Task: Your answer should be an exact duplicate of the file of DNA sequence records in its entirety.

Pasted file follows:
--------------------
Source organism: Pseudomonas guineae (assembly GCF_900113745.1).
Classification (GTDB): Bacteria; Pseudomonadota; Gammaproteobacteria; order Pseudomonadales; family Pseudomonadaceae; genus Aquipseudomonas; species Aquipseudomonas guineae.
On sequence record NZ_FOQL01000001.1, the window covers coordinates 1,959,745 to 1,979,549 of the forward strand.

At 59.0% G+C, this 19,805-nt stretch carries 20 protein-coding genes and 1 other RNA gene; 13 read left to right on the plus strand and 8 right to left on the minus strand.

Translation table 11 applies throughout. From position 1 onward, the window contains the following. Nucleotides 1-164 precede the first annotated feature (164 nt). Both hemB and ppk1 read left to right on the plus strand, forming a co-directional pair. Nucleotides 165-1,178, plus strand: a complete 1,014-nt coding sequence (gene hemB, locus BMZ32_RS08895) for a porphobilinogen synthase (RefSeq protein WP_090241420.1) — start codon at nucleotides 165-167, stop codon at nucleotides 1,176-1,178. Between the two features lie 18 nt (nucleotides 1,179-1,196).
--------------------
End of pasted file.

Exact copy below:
Source organism: Pseudomonas guineae (assembly GCF_900113745.1).
Classification (GTDB): Bacteria; Pseudomonadota; Gammaproteobacteria; order Pseudomonadales; family Pseudomonadaceae; genus Aquipseudomonas; species Aquipseudomonas guineae.
On sequence record NZ_FOQL01000001.1, the window covers coordinates 1,959,745 to 1,979,549 of the forward strand.

At 59.0% G+C, this 19,805-nt stretch carries 20 protein-coding genes and 1 other RNA gene; 13 read left to right on the plus strand and 8 right to left on the minus strand.

Translation table 11 applies throughout. From position 1 onward, the window contains the following. Nucleotides 1-164 precede the first annotated feature (164 nt). Both hemB and ppk1 read left to right on the plus strand, forming a co-directional pair. Nucleotides 165-1,178, plus strand: a complete 1,014-nt coding sequence (gene hemB, locus BMZ32_RS08895) for a porphobilinogen synthase (RefSeq protein WP_090241420.1) — start codon at nucleotides 165-167, stop codon at nucleotides 1,176-1,178. Between the two features lie 18 nt (nucleotides 1,179-1,196).